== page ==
England, Durham Diocese Bishops' Transcripts (FamilySearch Historical Records)
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England, Diocese of Durham Bishops' Transcripts, 1639-1919 .
|This article describes a collection of records at FamilySearch.org.|
|Flag of England|
|Location of Durham, England|
|Record Type||Bishop's Transcripts|
|Durham University Library|
- 1 What is in the Collection?
- 2 Collection Content
- 3 What Can This Collection Tell Me?
- 4 How Do I Search the Collection?
- 5 What Do I Do Next?
- 6 Known Issues with This Collection
- 7 Citing this Collection
- 8 How Can I Contribute to the FamilySearch Wiki?
What is in the Collection?
This collection consists of church records from County Durham for the years from 1639-1919. The collection also includes records from select parishes in the counties of Northumberland, York, and Cumberland. More images will be added as they become available.
In its most basic sense, a parish register is a record of religious ordinances performed in the Church of England. Beginning in 1538, every parish priest was required to write down certain information about every baptism (officially termed “christening” in Anglican use), marriage, and burial that took place in his parish over the course of each year. He was then supposed to bind these pages into a single volume, thereby annually producing a comprehensive history of his ministerial efforts. After 1754, a new law required that marriages be recorded in a separate book, and banns—public proclamations of a couple’s intent to marry—were to be recorded in yet another book. Starting in 1812, pre-printed registers were introduced, and separate registers were then kept for baptisms, marriages, and burials. It should also be noted that many parish records were not kept during the Interregnum, 1649-1660, due to temporary changes in the hierarchy of the Church of England.
Due to this long and relatively stable tradition, parish registers are central to English genealogical research as they are often one of the only sources for finding families and individuals in England before the start of civil registration in 1837.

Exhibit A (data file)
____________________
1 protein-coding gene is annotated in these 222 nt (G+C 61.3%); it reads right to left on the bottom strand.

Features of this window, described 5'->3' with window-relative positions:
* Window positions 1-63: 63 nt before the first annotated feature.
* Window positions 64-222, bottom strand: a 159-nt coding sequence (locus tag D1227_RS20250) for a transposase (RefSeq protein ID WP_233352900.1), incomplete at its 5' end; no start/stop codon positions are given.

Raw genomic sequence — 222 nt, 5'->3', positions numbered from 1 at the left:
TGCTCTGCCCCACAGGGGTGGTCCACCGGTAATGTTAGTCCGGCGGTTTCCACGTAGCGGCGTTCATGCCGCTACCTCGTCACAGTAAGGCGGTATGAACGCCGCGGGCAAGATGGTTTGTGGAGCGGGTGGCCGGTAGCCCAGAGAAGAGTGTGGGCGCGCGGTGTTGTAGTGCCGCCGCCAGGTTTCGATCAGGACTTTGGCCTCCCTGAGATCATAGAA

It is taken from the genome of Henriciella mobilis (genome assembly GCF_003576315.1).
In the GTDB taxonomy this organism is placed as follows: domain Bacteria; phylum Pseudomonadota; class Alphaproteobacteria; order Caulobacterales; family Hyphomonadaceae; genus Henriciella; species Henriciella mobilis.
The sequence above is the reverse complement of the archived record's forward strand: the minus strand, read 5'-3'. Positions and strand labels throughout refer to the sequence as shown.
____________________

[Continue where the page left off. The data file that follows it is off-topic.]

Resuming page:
- Further information: Church of England Parish Registers
As one of the 39 historic counties of England, County Durham has a long history. From the time of the Norman Conquest, the county was governed by a series of bishops who had been endowed with great secular authority by royal decree, making the city of Durham one of the foremost centers of both religious and political influence in the north of England. This eminence lasted until the nineteenth century when the bishops of Durham were stripped of the bulk of their secular powers.
For a list of parishes which historically made up this county, see the Durham Parishes page.
The Durham Diocese transcript collection is fragmented due to jurisdictional boundary changes, as detailed in the North Durham References page. The Howe Manuscript Collection page outlines the local collection and storage history for the Diocese.
To Browse this Collection
|You can browse through images in this collection by visiting the browse page for England, Diocese of Durham Bishops' Transcripts, 1639-1919.|
This collection contains mixed baptism, marriage, and burial records.
What Can This Collection Tell Me?
The following lists indicate potential information given in each type of record. It must be remembered that every record may not provide all the listed information, as the procedures for keeping parish records evolved considerably over the centuries after 1538. It must also be noted that individual parishes often developed record-keeping traditions unique to themselves.
Baptismal Records may include:
Included after 1812
Marriage Records may include:
Included after 1754
Included after 1837
Burial Records may include:
Included after 1812
How Do I Search the Collection?
Before beginning a search in these records, it is best to know the full name of the individual in question, as well as an approximate time range for the desired record. This information provides the quickest, most reliable path to finding the correct person, though other information may be substituted as necessary.
View Images in This Collection by Visiting the Collection Page
⇒ Follow the Browse through images link
⇒ Select the appropriate Place
⇒ Select the appropriate Parish
⇒ Select the appropriate Year Range to go to the images
Compare the information found on the images with what is already known determine if a particular record relates to the correct person. This process may require examining multiple records before the correct person is located.
Some of the records in this collection may be written in an old script that can be challenging to read. Refer to BYU’s Script Tutorial for assistance with reading the records.
Search the Original Records
Since 1951, the Durham Transcripts have been kept in the Durham University Library Special Collections. They are organised chronologically by parish name; each parish has been cataloged with a reference prefixed DDR/EA/BT and the pages have been sequenced in numerical order. Thus the parish of Aycliffe:
Reference number: DDR/EA/PBT/2/14